Monthly Archives: January 2013

Russell Blake Spotlights Colleen Hoover

28 January 2013

Unless you’ve been living in a cave since Xmas (and there’s nothing wrong with that – I’m not judging. OK, maybe I am, but what the hell are you doing living in a cave, anyway?) you have by now heard about the meteoric rise of indie author Colleen Hoover, whose latest novel Hopeless is selling faster than tequila in Tijuana, breaking records all over the place, and has occupied the #1 spot on Amazon most of the time since Christmas.

Read it all at Russell Blake

Guest posted by Barbara Morgenroth 

Hat Tip: Mona Ingram


Ben Hecht Interviews Jack Kerouac

28 January 2013
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Wow.  What a combination.

I’m a Hollywood writer, so I put on my sports jacket and take off my brain.–Ben Hecht

guest posted by Barbara Morgenroth

Those who tell you

28 January 2013

Those who tell you it’s tough at the top have never been at the bottom.

Joe Harvey

Walking in Your Character’s Shoes

28 January 2013

Alan Rinzler at The Book Deal:

To get the details exactly right, [Patricia] Cornwell has hung out in a coroner’s morgue to study forensic corpse dissection and body decomposition. She’s recreated fictional crime scenes in her home with accurate blood spatter patterns. She overcame her fear of scuba diving so she could write with verisimilitude about a deep sea body search. And when Dr. Scarpetta flew a helicopter, Cornwell became a certified pilot and bought her own $3.5 million Bell 407.

We can’t all afford to buy our own helicopter, but every writer can use Cornwell’s technique of walking in a character’s shoes to recreate hands-on authentic experience. Impeccably accurate details and actions go a long way in creating three-dimensional, absorbing characters readers can identify with and care about.

Read the rest at The Book Deal.

Posted by Bridget McKenna

Serious Fiction and Legitlit: Creating a Hybrid Home

28 January 2013

From Jennie Coughlin:

Print vs. Ebook

Traditional vs. Indie

Genre vs. Literary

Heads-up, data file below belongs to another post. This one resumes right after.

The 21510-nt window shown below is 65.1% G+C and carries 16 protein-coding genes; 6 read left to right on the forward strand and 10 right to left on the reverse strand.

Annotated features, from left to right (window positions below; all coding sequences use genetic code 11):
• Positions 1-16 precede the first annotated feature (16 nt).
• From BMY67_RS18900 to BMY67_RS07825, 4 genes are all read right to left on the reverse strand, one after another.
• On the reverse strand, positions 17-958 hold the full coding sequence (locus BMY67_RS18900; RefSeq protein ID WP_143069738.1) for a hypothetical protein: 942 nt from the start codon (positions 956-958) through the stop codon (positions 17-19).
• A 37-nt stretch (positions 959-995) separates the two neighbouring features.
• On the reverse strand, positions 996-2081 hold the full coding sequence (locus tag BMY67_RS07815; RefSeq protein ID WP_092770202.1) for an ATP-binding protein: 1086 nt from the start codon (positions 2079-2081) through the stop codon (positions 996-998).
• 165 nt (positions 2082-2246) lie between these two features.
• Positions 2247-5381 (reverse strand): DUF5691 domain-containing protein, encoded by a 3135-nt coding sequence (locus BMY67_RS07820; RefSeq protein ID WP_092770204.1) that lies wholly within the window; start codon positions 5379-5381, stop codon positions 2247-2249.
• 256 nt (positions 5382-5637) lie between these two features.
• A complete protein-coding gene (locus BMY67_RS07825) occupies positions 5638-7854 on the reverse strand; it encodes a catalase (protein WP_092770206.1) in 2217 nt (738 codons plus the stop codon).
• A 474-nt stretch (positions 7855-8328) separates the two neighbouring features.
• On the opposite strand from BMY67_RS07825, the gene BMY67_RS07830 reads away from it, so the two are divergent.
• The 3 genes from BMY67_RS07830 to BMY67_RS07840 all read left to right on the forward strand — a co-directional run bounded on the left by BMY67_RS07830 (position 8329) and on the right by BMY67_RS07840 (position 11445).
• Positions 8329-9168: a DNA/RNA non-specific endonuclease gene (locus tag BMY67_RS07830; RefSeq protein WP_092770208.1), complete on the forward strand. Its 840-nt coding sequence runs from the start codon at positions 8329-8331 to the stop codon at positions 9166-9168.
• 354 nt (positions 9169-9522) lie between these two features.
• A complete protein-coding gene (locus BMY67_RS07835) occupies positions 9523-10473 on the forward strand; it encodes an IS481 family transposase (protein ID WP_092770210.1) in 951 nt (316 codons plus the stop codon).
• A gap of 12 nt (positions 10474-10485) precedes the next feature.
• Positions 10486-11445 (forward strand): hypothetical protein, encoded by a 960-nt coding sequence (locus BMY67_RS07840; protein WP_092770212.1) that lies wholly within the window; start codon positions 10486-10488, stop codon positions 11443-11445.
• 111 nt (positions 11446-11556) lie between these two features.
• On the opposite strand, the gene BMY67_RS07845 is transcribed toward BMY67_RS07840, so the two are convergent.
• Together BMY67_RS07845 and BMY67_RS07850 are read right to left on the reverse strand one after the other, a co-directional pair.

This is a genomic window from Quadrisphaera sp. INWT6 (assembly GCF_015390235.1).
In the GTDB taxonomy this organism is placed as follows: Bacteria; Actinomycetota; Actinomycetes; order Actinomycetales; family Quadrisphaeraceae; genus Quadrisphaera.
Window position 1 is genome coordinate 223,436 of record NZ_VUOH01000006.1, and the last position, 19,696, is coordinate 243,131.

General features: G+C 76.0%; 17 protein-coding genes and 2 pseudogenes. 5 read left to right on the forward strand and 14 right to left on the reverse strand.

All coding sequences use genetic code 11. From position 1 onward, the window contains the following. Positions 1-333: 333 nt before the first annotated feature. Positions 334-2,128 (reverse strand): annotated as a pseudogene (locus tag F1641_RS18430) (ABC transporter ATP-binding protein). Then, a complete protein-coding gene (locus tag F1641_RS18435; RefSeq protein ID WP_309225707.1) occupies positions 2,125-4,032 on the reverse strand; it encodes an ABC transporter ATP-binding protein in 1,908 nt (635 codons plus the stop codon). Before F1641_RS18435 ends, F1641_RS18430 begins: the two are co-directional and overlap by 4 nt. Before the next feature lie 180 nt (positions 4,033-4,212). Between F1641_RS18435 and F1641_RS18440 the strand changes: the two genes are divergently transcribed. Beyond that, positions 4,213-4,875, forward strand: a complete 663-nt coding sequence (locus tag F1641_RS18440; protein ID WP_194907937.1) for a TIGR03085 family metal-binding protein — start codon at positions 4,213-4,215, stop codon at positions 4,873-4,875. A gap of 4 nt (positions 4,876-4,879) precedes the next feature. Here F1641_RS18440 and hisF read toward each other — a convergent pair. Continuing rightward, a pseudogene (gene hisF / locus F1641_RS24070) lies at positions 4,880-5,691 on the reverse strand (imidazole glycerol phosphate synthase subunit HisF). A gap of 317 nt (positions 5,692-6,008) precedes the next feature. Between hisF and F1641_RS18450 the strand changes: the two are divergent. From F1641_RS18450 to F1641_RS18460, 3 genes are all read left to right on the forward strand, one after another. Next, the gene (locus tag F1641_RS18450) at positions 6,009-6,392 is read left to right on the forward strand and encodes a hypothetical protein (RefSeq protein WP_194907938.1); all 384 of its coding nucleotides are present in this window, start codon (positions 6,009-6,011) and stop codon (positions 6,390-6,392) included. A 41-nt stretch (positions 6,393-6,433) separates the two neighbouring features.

Serious vs. Fluff?

Critics, readers and writers all like debating about fiction and where it’s going. One interesting sidelight to the Traditional/Indie debate has been the discussion about what works in print versus in ebook. Some genres are hugely popular in ebooks. Erotica leads the way — no covers to hide from people while reading in public — but romance, supernatural and other popular genres also do well in ebooks. Meanwhile, literary fiction doesn’t. Unless it’s popular literary fiction — akin to what Don Maass has dubbed 21st Century Fiction — and then it does well in both print and ebooks.

Blogger and critic Porter Anderson has been talking recently about the rise in “shirtless” fiction — romance, romance and more romance. For Porter, it’s akin to the 25-cent paperbacks people can buy by the bag at library book sales and used book stores. Easily read, easily discarded. He’s been pushing what he’s calling #legitlit and #seriousfiction — stories that make you think. Is that literary fiction? That might depend on who you ask.

Read the rest here- Interesting.  Welcome to Exeter.

Julia Barrett

B&N Aims To Whittle Its Stores For Years

28 January 2013


Barnes & Noble Inc. BKS +0.08% expects to close as many as a third of its retail stores over the next decade, the bookseller’s top store executive said, offering the most detailed picture yet of the company’s plans for the outlets.

“In 10 years we’ll have 450 to 500 stores,” said Mitchell Klipper, chief executive of Barnes & Noble’s retail group, in an interview last week. The company operated 689 retail stores as of Jan. 23, along with a separate chain of 674 college stores.

Mr. Klipper said his forecast assumes that the company will close about 20 stores a year over the period.

Read it all Wall Street Journal

Guest posted by Barbara Morgenroth

Faye Kellerman on Being a Writer

27 January 2013
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Crime fiction runs in the Kellerman family

guest posted by Barbara Morgenroth

Kerouac’s Agent Tells Own Story in Lord of Publishing

27 January 2013
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Lord, now 92 years old, still keeps regular hours, at the bright, downtown offices of Sterling Lord Literistic Inc. His clients have ranged from Ken Kesey to the creators of the Berenstain Bears. He has lunched with Jackie Kennedy, played tennis with Katherine Graham and had the will to say no to Lyndon Johnson when the president was seeking help to get a book deal.

His memoir is called Lord of Publishing and his peers see nothing out of line about the title. His name means “respect,” ”gentleman agent,“ a ”class act,“ according to fellow agent Jane Dystel.

“This is a guy who has been around a very long time, through many iterations of our business, which is constantly changing, and has survived,” says Dystel. “He does it with real determination and skill, in a very low-key style, but determined.”

Read it all The Chronicle Herald

Guest posted by Barbara Morgenroth

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